IBHE ends first part of PQP initiative

By Brian Slupski

SKOKIE—The first chapter of the Illinois Board of Higher Education’s Priorities, Quality and Productivity initiative began to close at Thursday’s IBHE meeting.

“We have been waiting two years toward this day,” said IBHE Chair Arthur Quern as he opened Thursday’s meeting.

Quern was noting the importance of the two-day meeting that will see Illinois’ 12 state public universities making productivity reports that will serve as tombstones for 108 academic programs statewide.

However, Quern’s optimistic attitude turned to sharp criticism when NIU President John La Tourette and Illinois State University President Thomas Wallace presented reports from their respective universities.

La Tourette reported NIU’s actions on 15 programs recommended for elimination by the IBHE nearly a year ago.

Seven of the programs will be eliminated, seven retained and one reduced. La Tourette said five programs the IBHE did not target also were now on the chopping block.

La Tourette said 22 programs were reviewed and ranked in three categories: high, medium and low. Quern asked if all programs ranked as low priorities were to be eliminated.

“There’s the possibility, if the program has a large demand and is not costly, that it will not be (eliminated),” La Tourette said.

Quern said he did not understand NIU’s reasons for ranking the programs. “If prioritizing does not lead to action, then we’re just spinning our wheels,” Quern said.

Quern also asked what “elimination pending” meant. Several programs in NIU’s productivity report, including graduate programs in German, Russian and journalism, were listed as elimination pending.

La Tourette said it meant the programs had been recommended for elimination by the Provost’s Office and the Academic Planning Council (APC), but still were moving through campus processes and had yet to be approved by NIU’s governing board, the Board of Regents.

Quern’s light prods at La Tourette were nothing compared to the criticism leveled at Wallace by the board.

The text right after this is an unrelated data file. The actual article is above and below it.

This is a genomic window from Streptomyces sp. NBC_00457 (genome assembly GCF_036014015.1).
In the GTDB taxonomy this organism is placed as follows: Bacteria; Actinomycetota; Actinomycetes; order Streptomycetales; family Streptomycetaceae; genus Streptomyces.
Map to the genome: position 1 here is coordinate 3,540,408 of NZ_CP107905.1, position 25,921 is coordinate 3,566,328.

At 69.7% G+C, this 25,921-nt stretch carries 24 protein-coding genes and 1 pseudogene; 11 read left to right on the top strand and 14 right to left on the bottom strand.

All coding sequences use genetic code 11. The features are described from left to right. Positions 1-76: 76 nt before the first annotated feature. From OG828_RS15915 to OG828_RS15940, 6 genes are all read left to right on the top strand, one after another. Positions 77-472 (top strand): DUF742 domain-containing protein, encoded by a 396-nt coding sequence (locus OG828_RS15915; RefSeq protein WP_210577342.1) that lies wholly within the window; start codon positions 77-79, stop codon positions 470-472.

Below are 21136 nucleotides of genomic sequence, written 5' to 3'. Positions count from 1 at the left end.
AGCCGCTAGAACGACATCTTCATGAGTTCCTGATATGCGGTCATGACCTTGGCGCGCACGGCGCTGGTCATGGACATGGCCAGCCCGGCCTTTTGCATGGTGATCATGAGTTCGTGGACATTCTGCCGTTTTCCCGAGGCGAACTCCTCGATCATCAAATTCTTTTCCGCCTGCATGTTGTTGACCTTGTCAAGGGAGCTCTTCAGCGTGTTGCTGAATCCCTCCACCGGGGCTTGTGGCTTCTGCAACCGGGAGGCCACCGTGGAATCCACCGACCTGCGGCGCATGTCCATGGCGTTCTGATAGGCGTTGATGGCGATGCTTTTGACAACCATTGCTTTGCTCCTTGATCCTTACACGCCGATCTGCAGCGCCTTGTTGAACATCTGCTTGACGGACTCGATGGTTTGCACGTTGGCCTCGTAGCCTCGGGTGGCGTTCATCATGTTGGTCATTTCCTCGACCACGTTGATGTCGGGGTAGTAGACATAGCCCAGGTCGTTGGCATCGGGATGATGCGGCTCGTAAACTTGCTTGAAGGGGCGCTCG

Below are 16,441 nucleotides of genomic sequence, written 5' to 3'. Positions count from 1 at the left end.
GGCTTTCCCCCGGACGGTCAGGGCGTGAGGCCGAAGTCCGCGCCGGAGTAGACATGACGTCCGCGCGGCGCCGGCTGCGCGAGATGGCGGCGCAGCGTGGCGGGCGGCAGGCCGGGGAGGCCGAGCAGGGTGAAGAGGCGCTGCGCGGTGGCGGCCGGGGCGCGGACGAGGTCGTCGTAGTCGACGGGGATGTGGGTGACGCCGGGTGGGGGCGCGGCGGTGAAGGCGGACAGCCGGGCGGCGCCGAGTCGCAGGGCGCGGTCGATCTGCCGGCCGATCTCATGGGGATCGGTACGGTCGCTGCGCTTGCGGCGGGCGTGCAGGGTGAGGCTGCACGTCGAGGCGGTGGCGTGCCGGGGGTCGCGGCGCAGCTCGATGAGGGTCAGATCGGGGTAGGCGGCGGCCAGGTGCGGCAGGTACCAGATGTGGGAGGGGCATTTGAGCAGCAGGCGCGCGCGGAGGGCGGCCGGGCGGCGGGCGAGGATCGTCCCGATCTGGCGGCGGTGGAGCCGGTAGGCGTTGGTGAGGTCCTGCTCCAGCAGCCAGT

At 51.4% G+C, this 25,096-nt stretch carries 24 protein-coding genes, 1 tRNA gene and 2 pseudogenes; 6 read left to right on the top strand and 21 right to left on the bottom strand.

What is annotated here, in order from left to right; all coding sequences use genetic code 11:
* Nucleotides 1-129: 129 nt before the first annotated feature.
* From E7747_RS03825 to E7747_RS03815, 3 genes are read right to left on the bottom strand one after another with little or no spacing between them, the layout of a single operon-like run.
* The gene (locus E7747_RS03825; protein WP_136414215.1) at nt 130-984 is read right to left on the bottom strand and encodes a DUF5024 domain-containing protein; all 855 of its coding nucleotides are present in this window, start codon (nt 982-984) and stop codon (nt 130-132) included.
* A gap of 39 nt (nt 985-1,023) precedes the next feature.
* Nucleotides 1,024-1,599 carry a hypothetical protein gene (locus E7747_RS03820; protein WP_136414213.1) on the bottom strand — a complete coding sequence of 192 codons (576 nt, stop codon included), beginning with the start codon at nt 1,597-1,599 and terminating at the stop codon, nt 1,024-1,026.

At the conclusion of Wallace’s report, board member J. Robert Barr said, “You’ve attempted to make a speech. That’s not want we want you to do.”

Barr began criticizing ISU’s report that stated only two of the 12 programs the IBHE had recommended for elimination actually were going to be cut.

Barr said he also was put off by ISU’s “no response” on six programs the IBHE had recommended for review. He said ISU seemed to approach PQP as if it were purely a budget exercise, and kept programs of low cost without really examining their quality.

Wallace responded by saying quality really hadn’t been a part of the entire PQP process. At this point of the exchange, Quern jumped in and suggested Wallace clarify his point.

“I think you want to be clear. What was that point?” Quern asked.

Wallace said the quality guidelines for PQP were not clear and that the quality issue was not given a high priority by the IBHE during the PQP process.

Wallace added that he was a little surprised he was being attacked “for eliminating administration over academics.” Quern said the focus of PQP right now was academics. He said all universities have programs that are low priority or quality.

He added that PQP should not be viewed as a budget exercise because it is an attempt to establish priorities and better focus on higher education.